Alteración de los sistemas antinociceptivos en las cefaleas crónicas diarias

Translated title of the contribution: Alteration of the antinociceptive systems in chronic daily headaches

Federico Buonanotte, C. Schurrer, M. Carpinella, A. Surur, A. Marangoni, S. Palacio, M. Forteza, R. Fernández, J. Enders

Research output: Contribution to journalArticlepeer-review

1 Scopus citations


Introduction. Chronic daily headache (CDH) is a chronic painful clinical condition that is frequently found in neurological practice. Diagnosis is clinical and the therapeutic approach is complex. Its mechanism of production is still not altogether clear, but a genetic component is acknowledged as a predisposing factor. Numerous areas are involved in the generation of primary headaches, including the periaqueductal grey matter (PAGM), which plays a role as a neuromodulator both in headaches and in other chronic painful conditions. Aims. In order to evaluate possible biochemical changes in patients with CDH, magnetic resonance imaging was used to study the spectra produced in the PAGM. Subjects and methods. The spectra in the PAGM were studied in 17 patients with CDH. These were compared with the average spectra in 17 healthy subjects by means of differential spectroscopy. Results. Subjects with CDH show a reduction of over 70% in the level of the metabolite N-acetyl-aspartyl-glutamate (NAAG) in the PAGM. NAAG is a peptide involved in antinociceptive activity. Conclusions. The reduction of NAAG in the PAGM suggests altered neuromodulation of the antinociceptive systems in subjects with CDH. Whether CDH is the cause or the consequence has still to be determined.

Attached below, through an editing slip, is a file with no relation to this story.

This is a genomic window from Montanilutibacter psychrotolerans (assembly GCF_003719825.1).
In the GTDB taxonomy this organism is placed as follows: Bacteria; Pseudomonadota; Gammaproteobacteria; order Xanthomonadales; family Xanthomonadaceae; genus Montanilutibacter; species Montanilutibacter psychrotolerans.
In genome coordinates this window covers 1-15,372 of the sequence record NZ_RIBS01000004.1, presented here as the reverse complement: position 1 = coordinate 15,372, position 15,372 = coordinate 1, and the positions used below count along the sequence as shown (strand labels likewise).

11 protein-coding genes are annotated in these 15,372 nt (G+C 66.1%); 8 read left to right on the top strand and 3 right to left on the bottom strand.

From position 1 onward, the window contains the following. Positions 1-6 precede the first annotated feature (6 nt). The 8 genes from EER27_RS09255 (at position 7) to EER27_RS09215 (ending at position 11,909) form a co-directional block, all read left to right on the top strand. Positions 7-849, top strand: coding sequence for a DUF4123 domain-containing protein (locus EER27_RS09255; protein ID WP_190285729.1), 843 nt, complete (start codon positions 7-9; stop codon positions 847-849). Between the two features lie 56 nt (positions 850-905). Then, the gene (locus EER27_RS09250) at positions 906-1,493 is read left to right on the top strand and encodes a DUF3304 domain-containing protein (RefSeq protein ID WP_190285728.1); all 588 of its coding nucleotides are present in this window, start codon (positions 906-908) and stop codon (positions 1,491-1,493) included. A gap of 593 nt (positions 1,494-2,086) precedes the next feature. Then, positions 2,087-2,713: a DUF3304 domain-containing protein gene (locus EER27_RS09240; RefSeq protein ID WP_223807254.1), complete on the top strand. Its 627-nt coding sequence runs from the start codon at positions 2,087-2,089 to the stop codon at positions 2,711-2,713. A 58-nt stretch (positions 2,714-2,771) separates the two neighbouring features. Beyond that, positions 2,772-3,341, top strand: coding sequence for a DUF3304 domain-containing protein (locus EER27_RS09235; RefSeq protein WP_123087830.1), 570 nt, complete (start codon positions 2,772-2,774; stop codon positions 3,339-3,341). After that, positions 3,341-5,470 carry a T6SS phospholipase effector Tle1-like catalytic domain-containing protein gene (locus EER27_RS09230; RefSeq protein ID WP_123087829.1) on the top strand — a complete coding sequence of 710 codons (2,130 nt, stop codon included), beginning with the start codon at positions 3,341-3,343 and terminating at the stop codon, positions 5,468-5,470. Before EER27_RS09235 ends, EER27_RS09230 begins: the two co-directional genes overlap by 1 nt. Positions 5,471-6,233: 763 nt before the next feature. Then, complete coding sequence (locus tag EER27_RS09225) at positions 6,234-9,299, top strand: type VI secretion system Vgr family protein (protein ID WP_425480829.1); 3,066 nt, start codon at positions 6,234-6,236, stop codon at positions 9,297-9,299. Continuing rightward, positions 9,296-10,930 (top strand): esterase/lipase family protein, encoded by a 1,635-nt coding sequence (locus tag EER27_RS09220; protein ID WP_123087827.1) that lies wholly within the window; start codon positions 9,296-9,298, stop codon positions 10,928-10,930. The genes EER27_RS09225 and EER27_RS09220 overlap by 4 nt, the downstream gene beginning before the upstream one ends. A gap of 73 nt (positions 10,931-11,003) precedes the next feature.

Translated title of the contributionAlteration of the antinociceptive systems in chronic daily headaches
Original languageSpanish
Pages (from-to)263-267
Number of pages5
JournalRevista de Neurologia
Issue number5
StatePublished - Sep 2006
Externally publishedYes


  • Chronic daily headache
  • Migraine
  • N-acetyl-aspartyl-glutamate
  • Periaqueductal gray
  • Spectroscopy

ASJC Scopus subject areas

  • Clinical Neurology


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